When Tom Keith stepped up to the sound effects microphone, radio magic invariably followed.
"He could do anything. You would ask him to make a sound, and he could make that sound," said Dale Connelly, who was Keith's co-host on The Morning Show for Minnesota Public Radio from 1983 until Keith retired in 2008. "He brought things to life. It was amazing to watch."
Keith, most famous for his sound effects wizardry on A Prairie Home Companion, died Sunday after collapsing suddenly at his home. He was 64.
Read a News Cut post with more on Tom Keith's time on A Prairie Home Companion and at MPR.
"All of us at the show are shocked by his passing and send our sincere condolences to his family and also to the listeners who enjoyed his work so much," Garrison Keillor said in a statement released Monday.
Keillor said Keith's sound effects "were graceful, precise, understated, like the man himself."
Keith worked at MPR for 25 years, but remarkably little planning went into his career.
After a stint at the University of Minnesota where he was a standout baseball player, Keith joined the Marines. Keith said he had papers to go to Vietnam, but another Marine who hadn't been tapped to go offered to trade assignments. Keith accepted, and in 1973 he was out of the military and looking for a job.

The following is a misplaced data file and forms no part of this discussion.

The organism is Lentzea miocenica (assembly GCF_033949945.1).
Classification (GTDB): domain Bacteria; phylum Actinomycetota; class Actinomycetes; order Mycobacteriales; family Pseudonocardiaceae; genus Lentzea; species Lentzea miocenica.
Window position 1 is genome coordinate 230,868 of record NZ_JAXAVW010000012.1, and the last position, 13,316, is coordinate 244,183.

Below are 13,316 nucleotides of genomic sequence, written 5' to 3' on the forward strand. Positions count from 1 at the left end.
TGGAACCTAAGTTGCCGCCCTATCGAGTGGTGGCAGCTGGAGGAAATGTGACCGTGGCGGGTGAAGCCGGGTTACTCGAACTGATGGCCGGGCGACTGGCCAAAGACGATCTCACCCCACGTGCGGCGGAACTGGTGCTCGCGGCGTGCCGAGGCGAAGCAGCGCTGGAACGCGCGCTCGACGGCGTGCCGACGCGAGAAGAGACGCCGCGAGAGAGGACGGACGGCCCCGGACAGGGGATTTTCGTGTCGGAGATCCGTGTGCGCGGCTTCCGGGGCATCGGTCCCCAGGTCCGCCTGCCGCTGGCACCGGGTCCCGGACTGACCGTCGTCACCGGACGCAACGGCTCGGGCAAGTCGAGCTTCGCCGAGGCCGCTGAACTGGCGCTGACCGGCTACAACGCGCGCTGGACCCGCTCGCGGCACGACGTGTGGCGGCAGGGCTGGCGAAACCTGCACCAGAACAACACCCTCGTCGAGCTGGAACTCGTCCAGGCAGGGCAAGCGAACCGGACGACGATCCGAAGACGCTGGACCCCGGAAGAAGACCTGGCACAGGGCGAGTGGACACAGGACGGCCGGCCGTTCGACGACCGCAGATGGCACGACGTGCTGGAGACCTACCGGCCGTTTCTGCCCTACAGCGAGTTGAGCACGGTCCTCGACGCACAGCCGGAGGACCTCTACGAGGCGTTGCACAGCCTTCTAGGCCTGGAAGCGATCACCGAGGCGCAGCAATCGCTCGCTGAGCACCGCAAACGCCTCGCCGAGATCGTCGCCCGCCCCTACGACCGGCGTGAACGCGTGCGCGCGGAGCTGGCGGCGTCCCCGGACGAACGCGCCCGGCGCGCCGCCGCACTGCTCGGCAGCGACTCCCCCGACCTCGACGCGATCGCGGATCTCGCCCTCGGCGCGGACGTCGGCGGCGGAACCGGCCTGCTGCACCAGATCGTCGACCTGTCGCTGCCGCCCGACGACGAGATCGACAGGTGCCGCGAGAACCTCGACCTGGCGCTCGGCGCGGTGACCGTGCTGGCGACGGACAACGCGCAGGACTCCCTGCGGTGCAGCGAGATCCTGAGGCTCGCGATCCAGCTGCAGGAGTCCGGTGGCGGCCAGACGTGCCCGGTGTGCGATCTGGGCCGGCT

He applied to be a board operator at MPR, then a small operation.
"The person who interviewed him didn't have time to read his application and just said, 'Well, can you start tomorrow?'" Connelly said.
Keith wound up working with Garrison Keillor, who at the time was host of an early version of The Morning Show. Keith started as a board operator, but began appearing more and more in skits Keillor produced for the show.
"Garrison has a big imagination," Connelly said, "and Tom was able to step into that world and help Garrison with the show."
Keillor also praised Keith's creativity.
"Tom was one of radio's great clowns," he said. "He was serious about silliness and worked hard to get a moo exactly right and the cluck too and the woof. His whinny was amazing -- noble, vulnerable, articulate. He did bagpipes, helicopters, mortars, common drunks, caribou (and elands and elk and wapiti), garbage trucks backing up, handsaws and hammers, and a beautiful vocalization of a man falling from a great height into piranha-infested waters."
Whenever Keith came onstage for a sketch, Keillor said, the audience watched intently.
"They could hear me but they wanted to see Tom, same as you'd watch any magician," he said. "Boys watched him closely to see how he did the shotgun volleys, the singing walrus, the siren, the helicopter, the water drips."
When Keillor left The Morning Show to concentrate on A Prairie Home Companion, Keith co-hosted the show with Connelly. Keith hosted that show as his alter ego, Jim Ed Poole, a character Keillor created for the earlier version of the show.
Connelly, who wrote the scripts for the show, said Keith was an observer and a listener. He watched the world around him, and picked up the tiny details which would later appear in his work.
Connelly said he often thought of Keith as his muse.